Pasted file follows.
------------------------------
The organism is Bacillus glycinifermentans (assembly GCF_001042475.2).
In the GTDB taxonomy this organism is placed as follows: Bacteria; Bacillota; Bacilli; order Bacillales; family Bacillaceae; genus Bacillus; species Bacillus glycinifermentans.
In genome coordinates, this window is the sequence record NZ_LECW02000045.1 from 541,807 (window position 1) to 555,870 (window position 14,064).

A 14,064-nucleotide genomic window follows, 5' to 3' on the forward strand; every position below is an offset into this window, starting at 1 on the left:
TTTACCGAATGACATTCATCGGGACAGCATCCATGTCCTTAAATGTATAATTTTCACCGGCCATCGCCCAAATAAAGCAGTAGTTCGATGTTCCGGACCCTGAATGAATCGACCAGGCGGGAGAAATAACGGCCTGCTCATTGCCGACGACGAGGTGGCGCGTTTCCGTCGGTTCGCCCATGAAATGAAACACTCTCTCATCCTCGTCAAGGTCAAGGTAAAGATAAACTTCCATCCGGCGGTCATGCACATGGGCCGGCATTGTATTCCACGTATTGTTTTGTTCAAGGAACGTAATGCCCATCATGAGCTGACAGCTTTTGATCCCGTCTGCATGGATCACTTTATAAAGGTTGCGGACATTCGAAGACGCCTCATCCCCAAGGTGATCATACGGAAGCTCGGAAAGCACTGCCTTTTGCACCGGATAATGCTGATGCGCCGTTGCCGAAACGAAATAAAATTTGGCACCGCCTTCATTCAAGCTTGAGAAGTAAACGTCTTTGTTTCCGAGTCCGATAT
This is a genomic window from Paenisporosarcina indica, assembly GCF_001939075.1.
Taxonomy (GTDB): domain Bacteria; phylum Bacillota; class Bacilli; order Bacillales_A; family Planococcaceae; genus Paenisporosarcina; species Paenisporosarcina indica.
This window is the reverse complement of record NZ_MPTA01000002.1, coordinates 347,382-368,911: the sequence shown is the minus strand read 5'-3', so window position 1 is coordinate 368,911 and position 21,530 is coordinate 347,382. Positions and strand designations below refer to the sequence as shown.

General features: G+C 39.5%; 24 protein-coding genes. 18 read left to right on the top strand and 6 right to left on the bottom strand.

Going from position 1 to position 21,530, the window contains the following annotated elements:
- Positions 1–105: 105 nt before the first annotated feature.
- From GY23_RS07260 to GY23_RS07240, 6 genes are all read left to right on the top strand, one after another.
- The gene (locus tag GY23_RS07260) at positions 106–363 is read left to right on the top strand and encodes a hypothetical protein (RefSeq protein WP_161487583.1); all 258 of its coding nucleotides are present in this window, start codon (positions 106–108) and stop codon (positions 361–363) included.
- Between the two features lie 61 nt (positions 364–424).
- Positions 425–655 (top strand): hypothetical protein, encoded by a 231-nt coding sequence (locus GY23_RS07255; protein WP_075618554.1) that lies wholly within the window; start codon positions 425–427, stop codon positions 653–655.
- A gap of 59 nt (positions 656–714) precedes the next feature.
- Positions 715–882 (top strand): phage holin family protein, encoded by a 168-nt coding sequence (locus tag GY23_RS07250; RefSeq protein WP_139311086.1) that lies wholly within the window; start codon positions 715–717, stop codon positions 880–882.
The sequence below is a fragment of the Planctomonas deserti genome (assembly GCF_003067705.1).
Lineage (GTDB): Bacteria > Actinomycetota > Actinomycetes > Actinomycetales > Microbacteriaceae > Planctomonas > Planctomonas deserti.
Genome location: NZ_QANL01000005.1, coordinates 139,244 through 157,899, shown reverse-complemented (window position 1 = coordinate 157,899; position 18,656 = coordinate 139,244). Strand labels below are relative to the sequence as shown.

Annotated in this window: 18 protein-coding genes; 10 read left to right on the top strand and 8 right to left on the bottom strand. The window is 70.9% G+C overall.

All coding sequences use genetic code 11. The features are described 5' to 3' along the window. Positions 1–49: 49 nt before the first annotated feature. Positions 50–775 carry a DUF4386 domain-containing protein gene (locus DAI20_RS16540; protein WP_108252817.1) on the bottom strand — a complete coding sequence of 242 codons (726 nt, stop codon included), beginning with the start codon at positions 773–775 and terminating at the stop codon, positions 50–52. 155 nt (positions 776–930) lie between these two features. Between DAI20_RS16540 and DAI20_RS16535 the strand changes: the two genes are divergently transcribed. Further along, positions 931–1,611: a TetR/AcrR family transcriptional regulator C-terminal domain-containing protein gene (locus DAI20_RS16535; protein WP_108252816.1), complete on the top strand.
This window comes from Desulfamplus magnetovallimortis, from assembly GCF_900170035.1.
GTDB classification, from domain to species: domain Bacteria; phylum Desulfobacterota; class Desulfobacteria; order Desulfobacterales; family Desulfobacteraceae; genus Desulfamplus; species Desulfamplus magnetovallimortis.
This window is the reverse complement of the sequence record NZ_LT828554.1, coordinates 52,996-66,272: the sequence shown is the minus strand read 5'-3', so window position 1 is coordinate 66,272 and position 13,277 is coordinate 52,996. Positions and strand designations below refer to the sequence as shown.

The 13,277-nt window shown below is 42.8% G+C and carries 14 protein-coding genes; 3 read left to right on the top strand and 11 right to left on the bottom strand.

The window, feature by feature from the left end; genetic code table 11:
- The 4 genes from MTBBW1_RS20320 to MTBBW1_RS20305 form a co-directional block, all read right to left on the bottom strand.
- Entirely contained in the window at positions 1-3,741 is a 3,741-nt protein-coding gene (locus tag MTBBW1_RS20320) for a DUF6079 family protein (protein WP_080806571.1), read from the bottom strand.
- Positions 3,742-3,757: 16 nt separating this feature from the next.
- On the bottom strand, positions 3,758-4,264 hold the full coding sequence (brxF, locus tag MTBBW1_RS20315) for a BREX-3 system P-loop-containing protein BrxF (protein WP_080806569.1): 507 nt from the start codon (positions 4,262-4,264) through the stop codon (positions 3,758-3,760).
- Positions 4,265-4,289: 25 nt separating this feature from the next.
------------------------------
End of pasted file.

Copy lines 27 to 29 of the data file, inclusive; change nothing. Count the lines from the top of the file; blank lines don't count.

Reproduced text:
The window, feature by feature from the left end; genetic code table 11:
- The 4 genes from MTBBW1_RS20320 to MTBBW1_RS20305 form a co-directional block, all read right to left on the bottom strand.
- Entirely contained in the window at positions 1-3,741 is a 3,741-nt protein-coding gene (locus tag MTBBW1_RS20320) for a DUF6079 family protein (protein WP_080806571.1), read from the bottom strand.